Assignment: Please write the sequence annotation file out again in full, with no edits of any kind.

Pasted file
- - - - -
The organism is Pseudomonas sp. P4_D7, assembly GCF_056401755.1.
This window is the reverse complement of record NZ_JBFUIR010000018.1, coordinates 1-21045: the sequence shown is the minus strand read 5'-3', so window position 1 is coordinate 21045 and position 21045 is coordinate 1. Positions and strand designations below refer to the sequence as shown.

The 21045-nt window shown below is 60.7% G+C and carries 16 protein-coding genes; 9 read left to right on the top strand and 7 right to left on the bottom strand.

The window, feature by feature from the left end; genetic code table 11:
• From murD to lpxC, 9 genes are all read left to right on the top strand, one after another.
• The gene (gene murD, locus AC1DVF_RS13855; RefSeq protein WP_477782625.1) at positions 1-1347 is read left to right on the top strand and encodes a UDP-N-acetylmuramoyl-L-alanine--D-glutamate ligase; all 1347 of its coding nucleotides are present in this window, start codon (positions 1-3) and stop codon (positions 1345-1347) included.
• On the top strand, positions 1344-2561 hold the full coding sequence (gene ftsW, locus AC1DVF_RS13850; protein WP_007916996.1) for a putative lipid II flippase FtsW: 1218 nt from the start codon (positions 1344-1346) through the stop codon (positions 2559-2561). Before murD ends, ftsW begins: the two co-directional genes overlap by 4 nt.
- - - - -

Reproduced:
The organism is Pseudomonas sp. P4_D7, assembly GCF_056401755.1.
This window is the reverse complement of record NZ_JBFUIR010000018.1, coordinates 1-21045: the sequence shown is the minus strand read 5'-3', so window position 1 is coordinate 21045 and position 21045 is coordinate 1. Positions and strand designations below refer to the sequence as shown.

The 21045-nt window shown below is 60.7% G+C and carries 16 protein-coding genes; 9 read left to right on the top strand and 7 right to left on the bottom strand.

The window, feature by feature from the left end; genetic code table 11:
• From murD to lpxC, 9 genes are all read left to right on the top strand, one after another.
• The gene (gene murD, locus AC1DVF_RS13855; RefSeq protein WP_477782625.1) at positions 1-1347 is read left to right on the top strand and encodes a UDP-N-acetylmuramoyl-L-alanine--D-glutamate ligase; all 1347 of its coding nucleotides are present in this window, start codon (positions 1-3) and stop codon (positions 1345-1347) included.
• On the top strand, positions 1344-2561 hold the full coding sequence (gene ftsW, locus AC1DVF_RS13850; protein WP_007916996.1) for a putative lipid II flippase FtsW: 1218 nt from the start codon (positions 1344-1346) through the stop codon (positions 2559-2561). Before murD ends, ftsW begins: the two co-directional genes overlap by 4 nt.